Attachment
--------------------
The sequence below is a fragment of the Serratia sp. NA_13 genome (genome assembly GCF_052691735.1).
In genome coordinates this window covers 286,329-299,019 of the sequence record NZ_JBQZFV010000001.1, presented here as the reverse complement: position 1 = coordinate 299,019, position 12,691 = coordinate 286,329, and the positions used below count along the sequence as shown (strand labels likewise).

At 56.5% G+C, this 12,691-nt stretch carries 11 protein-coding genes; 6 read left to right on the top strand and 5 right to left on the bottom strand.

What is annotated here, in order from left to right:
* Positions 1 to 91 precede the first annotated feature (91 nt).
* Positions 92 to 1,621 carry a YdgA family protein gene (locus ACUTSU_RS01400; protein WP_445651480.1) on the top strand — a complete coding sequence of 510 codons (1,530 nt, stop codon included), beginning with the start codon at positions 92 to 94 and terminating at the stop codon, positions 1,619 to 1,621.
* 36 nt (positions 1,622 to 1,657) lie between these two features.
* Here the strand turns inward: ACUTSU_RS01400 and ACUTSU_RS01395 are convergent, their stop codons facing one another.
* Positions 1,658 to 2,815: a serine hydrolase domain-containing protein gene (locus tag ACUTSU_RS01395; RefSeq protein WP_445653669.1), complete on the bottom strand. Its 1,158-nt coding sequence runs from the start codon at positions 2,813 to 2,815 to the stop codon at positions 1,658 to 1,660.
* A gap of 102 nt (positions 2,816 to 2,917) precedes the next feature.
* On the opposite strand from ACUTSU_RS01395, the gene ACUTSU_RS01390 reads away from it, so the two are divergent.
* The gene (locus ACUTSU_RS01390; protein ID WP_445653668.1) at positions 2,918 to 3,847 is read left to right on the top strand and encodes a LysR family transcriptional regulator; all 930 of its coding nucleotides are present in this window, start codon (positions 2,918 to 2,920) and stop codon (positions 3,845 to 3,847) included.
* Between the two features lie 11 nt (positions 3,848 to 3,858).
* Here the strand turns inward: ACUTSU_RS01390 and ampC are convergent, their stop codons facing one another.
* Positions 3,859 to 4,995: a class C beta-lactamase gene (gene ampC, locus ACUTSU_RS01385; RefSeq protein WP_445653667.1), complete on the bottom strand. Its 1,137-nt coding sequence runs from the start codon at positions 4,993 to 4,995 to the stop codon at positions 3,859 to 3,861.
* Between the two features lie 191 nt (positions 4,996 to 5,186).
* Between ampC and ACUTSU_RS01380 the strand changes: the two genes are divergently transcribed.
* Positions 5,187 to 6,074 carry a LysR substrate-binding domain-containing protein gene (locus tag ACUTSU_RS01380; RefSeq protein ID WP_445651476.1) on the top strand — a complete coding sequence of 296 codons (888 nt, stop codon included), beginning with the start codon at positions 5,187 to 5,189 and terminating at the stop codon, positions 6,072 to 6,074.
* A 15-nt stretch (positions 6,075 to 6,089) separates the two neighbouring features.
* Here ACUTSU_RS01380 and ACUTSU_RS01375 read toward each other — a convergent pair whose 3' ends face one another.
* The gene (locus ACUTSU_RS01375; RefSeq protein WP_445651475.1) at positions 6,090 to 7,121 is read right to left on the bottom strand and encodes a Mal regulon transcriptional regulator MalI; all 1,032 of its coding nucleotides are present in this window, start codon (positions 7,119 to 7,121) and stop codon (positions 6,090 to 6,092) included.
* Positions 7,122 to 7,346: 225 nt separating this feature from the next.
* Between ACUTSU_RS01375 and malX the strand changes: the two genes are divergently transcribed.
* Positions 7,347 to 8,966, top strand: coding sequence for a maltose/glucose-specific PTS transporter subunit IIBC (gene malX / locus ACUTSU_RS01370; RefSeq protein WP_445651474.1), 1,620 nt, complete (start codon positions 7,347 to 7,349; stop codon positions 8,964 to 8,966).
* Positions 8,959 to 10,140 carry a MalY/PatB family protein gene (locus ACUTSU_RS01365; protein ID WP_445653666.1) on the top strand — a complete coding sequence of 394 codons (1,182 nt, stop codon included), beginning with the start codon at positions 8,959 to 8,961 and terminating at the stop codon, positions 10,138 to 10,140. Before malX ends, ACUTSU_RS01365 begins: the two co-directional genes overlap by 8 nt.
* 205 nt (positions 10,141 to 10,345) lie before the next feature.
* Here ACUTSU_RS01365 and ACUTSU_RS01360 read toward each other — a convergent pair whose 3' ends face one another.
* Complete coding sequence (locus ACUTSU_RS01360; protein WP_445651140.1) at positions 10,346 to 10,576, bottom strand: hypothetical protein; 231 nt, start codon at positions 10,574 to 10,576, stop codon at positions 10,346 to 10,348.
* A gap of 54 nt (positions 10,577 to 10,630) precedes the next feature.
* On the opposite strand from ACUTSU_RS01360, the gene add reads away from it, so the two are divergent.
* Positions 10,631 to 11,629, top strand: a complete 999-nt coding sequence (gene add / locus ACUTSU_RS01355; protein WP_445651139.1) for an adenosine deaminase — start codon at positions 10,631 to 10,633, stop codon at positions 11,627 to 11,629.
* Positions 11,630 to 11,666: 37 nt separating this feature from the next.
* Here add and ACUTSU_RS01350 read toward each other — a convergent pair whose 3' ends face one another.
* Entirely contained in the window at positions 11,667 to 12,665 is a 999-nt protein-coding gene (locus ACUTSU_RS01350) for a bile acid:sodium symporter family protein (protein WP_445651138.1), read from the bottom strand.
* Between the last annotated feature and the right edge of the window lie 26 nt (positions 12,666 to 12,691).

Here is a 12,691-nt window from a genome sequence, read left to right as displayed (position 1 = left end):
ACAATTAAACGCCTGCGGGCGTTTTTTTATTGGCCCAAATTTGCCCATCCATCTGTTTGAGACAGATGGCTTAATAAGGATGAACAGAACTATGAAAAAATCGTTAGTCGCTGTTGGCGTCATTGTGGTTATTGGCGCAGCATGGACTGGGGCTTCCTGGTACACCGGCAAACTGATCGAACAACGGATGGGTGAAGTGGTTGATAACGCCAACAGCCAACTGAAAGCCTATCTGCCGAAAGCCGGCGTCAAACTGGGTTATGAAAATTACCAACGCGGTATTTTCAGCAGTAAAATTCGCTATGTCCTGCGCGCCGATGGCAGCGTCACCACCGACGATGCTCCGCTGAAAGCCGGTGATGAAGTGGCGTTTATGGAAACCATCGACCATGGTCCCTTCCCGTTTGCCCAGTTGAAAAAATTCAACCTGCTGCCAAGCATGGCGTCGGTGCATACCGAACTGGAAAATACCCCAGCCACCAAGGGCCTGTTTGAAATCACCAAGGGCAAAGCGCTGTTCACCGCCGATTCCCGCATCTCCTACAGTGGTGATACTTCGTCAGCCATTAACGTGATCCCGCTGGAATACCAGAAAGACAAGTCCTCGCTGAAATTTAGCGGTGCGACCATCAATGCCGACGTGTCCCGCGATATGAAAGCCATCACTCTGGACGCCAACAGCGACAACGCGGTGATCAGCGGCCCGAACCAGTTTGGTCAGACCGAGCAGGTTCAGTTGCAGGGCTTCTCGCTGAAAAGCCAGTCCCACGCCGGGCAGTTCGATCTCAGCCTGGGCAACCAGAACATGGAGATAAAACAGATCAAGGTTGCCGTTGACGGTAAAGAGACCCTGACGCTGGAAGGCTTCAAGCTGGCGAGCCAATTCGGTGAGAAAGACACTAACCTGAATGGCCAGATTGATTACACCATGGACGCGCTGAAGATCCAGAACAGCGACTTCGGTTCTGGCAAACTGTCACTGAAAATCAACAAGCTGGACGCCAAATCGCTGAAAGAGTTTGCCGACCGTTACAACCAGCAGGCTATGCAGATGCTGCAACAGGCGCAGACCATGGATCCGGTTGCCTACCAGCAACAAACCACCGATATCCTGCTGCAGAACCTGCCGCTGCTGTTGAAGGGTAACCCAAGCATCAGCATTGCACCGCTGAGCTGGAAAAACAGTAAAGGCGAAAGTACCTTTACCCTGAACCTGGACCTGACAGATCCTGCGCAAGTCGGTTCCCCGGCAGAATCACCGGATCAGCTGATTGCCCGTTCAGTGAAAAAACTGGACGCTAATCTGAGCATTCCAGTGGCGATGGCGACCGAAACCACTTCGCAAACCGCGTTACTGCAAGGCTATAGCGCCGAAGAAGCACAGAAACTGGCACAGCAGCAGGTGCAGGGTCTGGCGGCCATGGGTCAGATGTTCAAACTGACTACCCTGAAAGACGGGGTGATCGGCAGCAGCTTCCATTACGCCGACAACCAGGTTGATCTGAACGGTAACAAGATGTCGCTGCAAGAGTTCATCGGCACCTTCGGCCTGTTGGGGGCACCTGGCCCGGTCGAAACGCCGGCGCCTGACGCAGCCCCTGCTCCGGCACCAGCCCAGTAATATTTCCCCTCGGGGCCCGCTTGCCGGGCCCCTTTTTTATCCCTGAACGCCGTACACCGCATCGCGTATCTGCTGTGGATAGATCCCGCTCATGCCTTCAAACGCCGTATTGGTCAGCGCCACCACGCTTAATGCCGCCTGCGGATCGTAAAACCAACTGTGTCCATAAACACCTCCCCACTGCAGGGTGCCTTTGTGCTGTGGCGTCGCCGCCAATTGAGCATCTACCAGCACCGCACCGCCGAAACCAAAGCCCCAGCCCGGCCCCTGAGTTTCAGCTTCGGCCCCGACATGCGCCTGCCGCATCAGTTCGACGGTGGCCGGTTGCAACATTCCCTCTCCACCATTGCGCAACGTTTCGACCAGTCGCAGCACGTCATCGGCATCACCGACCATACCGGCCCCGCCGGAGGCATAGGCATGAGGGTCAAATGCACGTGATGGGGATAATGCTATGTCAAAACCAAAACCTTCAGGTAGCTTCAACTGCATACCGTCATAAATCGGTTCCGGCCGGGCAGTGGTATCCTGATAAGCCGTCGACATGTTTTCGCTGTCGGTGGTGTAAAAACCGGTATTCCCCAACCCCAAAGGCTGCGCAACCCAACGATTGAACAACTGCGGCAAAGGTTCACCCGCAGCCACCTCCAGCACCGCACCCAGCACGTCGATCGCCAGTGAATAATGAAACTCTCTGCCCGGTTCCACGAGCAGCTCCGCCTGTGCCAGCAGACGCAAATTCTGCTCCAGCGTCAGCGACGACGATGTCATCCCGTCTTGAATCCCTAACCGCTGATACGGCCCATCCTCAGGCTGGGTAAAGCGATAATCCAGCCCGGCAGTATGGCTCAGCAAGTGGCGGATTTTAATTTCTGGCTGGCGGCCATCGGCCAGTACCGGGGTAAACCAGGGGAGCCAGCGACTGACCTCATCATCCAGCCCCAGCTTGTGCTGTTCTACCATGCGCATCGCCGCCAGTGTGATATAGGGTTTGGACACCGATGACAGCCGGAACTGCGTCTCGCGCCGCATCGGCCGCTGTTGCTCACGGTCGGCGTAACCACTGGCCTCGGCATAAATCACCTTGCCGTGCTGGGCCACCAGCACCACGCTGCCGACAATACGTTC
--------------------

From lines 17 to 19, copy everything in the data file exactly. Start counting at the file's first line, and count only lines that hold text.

* Between ampC and ACUTSU_RS01380 the strand changes: the two genes are divergently transcribed.
* Positions 5,187 to 6,074 carry a LysR substrate-binding domain-containing protein gene (locus tag ACUTSU_RS01380; RefSeq protein ID WP_445651476.1) on the top strand — a complete coding sequence of 296 codons (888 nt, stop codon included), beginning with the start codon at positions 5,187 to 5,189 and terminating at the stop codon, positions 6,072 to 6,074.
* A 15-nt stretch (positions 6,075 to 6,089) separates the two neighbouring features.